16. Input Requirements To Run Screen Models For Area Source • Emission Rate per unit area (g/(s-m2)) • Source Release Height • Larger Side Length of Rectangular Area (m) • Smaller Side Length of Rectangular Area (m) • Receptor Height Above Ground (m or ft.): This may be used to model impacts at “flagpole” receptors. The default value is assumed to be 0.0 m (i.e., ground-level receptors) • Wind Direction SCREEN3 Tutorial

    17. Volume Source Volume source is used to model releases from a variety of industrial sources, such as building roof monitors, fugitive leaks from an industrial facility, multiple vents, and conveyor belts. SCREEN3 Tutorial

    18. Input Requirements To Run Screen Models For volume Source • Emission Rate in grams per second (g/s). • Source Release Height above ground surface • Initial Lateral Dimension(m) • Initial Vertical Dimension(m) • Receptor Height Above Ground [m or ft] SCREEN3 Tutorial

    19. Input Requirements To Run Screen Models For volume Source SCREEN3 Tutorial

    20. Flare Source Flare sources are used as control devices for a variety of sources. SCREEN3 supports flares directly through its flare source type. SCREEN3 Tutorial

    21. Input Requirements To Run Screen Models For Flare Source • Emission Rate in grams per second (g/s). • Flare Stack Height • Total Heat Release Rate in calories per second (cal/s) for the flare. • Receptor Height Above Ground • EPA’s SCREEN model assumes stack gas exit velocity (Vs) = 20m/s, stack gas exit temperature (Ts) of 1,273K calculates an effective stack diameter based on the heat release rate. SCREEN3 Tutorial

    22. Building Downwash • Buildings and other structures near a relatively short stack can have a substantial effect on plume transport and dispersion, and on the resulting ground-level concentrations that are observed. SCREEN3 Tutorial

    23. Building Downwash • Building downwash can occur when HStack= HS< Hb + 1.5L HStack= Height of Stack Hb= Height of Building L = lesser of Hb or PBW PBW = Maximum Projected Building Width • Screen model will do this calculation when the building downwash option is used. If HS> Hb + 1.5L, then building downwash will not be shown in SCREEN results SCREEN3 Tutorial

    24. Input Requirements To Run Screen Models For Building Downwash • Building Height(m) • Minimum Horizontal Building Dimension(m) • Maximum Horizontal Building Dimension (m) SCREEN3 Tutorial

    25. SCREEN3 Non-regulatory options • An alternative mixing height algorithm (Brode, 1991) • Optional input of an anemometer height in place of the default height of 10 meters. • An alternative building cavity algorithm (Schulman and Scire, 1993) SCREEN3 Tutorial

    26. Brode algorithm for mixing height • The alternative mixing height is determined by using the maximum of a predetermined mixing height or a value adjusted slightly higher than the plume height, whichever is greater. • Selection of this algorithm results in concentrations that are generally more conservative than output from the ISCST3 model. SCREEN3 Tutorial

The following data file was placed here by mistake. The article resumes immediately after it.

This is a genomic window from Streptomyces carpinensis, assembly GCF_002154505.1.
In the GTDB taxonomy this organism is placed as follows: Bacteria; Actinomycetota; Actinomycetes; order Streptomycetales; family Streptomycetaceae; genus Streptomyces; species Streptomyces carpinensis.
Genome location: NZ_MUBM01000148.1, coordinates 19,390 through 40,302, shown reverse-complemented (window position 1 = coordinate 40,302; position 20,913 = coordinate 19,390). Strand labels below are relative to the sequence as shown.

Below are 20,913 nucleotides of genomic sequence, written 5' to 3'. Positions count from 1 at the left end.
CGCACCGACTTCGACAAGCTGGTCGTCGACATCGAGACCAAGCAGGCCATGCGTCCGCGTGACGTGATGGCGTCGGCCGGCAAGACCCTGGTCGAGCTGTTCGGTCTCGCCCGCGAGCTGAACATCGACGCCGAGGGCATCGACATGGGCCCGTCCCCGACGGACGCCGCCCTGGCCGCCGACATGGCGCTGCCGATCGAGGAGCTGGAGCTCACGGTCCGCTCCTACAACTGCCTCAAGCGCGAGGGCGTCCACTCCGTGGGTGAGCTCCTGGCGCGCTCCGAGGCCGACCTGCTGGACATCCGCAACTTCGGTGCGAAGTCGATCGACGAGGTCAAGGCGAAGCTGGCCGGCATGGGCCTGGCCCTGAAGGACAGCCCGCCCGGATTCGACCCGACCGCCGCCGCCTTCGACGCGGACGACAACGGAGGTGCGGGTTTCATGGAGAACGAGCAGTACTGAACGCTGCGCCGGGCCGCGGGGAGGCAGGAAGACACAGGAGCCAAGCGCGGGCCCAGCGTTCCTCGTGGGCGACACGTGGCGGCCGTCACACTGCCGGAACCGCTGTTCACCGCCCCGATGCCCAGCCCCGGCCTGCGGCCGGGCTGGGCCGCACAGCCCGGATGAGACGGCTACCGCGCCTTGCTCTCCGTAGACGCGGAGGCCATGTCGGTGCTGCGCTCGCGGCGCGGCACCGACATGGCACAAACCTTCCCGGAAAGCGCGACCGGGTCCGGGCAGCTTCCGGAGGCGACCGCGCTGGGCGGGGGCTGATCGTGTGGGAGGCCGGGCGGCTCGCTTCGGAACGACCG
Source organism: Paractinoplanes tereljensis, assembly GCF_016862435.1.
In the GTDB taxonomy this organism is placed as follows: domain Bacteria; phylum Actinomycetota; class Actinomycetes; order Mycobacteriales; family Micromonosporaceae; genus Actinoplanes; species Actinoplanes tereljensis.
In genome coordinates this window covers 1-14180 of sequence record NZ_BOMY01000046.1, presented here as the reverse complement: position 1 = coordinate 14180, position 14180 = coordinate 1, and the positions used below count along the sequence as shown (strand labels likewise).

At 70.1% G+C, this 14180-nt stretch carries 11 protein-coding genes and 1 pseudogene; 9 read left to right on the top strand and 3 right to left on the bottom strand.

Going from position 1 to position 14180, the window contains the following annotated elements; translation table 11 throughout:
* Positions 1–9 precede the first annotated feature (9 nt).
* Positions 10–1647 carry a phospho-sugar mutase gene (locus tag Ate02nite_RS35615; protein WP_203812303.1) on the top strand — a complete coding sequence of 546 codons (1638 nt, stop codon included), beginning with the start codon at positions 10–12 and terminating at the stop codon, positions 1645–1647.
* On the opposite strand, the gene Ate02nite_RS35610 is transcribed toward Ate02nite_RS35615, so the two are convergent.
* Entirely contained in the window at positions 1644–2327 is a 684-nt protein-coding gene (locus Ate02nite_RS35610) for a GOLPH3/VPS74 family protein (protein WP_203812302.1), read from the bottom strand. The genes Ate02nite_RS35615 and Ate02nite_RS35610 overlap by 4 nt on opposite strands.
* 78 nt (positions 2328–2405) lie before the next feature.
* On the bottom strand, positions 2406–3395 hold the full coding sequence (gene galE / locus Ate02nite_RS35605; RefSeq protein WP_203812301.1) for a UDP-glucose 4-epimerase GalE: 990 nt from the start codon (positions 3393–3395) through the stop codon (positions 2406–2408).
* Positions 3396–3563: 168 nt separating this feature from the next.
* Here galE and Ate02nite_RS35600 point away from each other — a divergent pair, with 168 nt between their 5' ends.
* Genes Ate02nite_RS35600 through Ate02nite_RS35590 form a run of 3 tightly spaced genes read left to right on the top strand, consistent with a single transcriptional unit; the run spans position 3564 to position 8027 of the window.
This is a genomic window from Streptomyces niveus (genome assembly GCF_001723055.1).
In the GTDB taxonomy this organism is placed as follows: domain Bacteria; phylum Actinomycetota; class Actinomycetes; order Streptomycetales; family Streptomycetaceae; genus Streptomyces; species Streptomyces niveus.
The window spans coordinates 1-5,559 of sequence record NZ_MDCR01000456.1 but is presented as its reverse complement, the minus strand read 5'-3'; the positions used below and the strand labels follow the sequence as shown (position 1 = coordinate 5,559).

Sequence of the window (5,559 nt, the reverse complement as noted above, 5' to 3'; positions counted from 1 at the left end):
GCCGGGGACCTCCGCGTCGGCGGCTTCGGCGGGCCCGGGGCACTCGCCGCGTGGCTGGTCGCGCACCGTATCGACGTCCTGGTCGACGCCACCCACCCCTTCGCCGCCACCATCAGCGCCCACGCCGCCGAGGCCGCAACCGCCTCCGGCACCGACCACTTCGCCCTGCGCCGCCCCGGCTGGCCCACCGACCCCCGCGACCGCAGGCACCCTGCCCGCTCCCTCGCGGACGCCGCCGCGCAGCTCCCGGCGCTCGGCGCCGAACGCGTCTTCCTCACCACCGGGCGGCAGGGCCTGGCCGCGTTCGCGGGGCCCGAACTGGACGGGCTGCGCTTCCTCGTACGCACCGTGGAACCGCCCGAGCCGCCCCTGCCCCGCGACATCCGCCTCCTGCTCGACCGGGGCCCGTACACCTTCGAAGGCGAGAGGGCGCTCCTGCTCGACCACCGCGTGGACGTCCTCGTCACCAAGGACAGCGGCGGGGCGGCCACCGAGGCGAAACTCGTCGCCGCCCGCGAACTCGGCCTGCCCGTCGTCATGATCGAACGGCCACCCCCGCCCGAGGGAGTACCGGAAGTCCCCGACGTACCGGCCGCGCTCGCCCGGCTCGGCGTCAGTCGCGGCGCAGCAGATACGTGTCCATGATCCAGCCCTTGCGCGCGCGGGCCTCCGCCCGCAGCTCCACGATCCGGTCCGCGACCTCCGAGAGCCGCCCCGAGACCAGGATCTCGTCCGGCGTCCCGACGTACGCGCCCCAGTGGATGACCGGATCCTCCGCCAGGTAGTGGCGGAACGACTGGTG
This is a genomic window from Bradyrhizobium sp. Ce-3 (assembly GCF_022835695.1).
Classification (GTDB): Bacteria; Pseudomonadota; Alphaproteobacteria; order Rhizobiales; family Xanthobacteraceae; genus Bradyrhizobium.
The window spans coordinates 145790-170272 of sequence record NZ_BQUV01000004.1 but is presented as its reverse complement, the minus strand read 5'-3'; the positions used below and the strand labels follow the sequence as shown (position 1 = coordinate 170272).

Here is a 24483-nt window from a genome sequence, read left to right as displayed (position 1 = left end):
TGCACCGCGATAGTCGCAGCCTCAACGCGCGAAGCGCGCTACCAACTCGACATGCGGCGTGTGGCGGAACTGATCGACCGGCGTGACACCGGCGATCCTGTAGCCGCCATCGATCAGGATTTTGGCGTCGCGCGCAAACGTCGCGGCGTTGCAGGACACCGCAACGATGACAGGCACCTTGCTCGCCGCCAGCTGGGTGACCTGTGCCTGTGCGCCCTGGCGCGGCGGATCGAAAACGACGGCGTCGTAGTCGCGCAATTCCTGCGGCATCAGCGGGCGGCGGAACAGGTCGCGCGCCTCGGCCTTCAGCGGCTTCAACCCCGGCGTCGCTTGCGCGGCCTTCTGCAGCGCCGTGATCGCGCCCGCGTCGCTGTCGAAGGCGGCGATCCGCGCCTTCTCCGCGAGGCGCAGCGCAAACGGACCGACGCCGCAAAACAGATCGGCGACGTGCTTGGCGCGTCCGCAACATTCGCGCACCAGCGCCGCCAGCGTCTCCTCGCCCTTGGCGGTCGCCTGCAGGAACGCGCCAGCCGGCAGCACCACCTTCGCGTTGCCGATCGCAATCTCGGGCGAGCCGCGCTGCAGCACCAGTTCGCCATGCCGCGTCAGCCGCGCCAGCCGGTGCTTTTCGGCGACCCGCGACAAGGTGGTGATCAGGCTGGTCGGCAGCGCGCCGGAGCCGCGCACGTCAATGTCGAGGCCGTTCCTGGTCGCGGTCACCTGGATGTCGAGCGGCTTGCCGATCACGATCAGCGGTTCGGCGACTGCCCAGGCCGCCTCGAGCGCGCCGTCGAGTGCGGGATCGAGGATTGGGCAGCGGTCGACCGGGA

27. Anemometer height ≠ 10 m • The optional input of an anemometer height in place of the default height(10 m) affects the stack top wind speeds for Choice of Meteorology selections 1 and 2 • For Choice of Meteorology selection 3, the user is prompted to enter a 10 meter wind speed which is unaffected by any optionally entered anemometer height SCREEN3 Tutorial

    28. Schulman and Scire Building Cavity Algorithm • The published concentration results using this algorithm model the sampled wind tunnel test concentrations better than the regulatory algorithm for the range selected. SCREEN3 Tutorial

    29. Important information: • The complex terrain algorithms in SCREEN3 are for point and flare sources, not area/volume sources. • It is usually recommended that the receptor height be set to 0 meters (e.g., ground-level) • In simple terrain areas, SCREEN3 calculates 1-hour concentration estimates. In complex terrain, the model provides 24-hour concentration values. (Conversion tables will be provided in the class) SCREEN3 Tutorial

    30. Important information: • Automated Distances Option:It gives the user the option of using a preselected array of 50 distances ranging from 100 m out to 50,000 m (50 km) using the following increments • Discrete Distances Option:The Discrete Distances option allows the user to find the maximum impact at specific locations of interest, such as nearby residences, hospitals, or schools. SCREEN3 Tutorial

    31. SCREEN3 USER FRIENDLY INTERFACE SCREEN3 Tutorial

    32. SCREEN3 INTERFACE SCREEN3 Tutorial

    33. SCREEN3 EXAMPLE SCREEN3 Tutorial

    34. THANKS? SCREEN3 Tutorial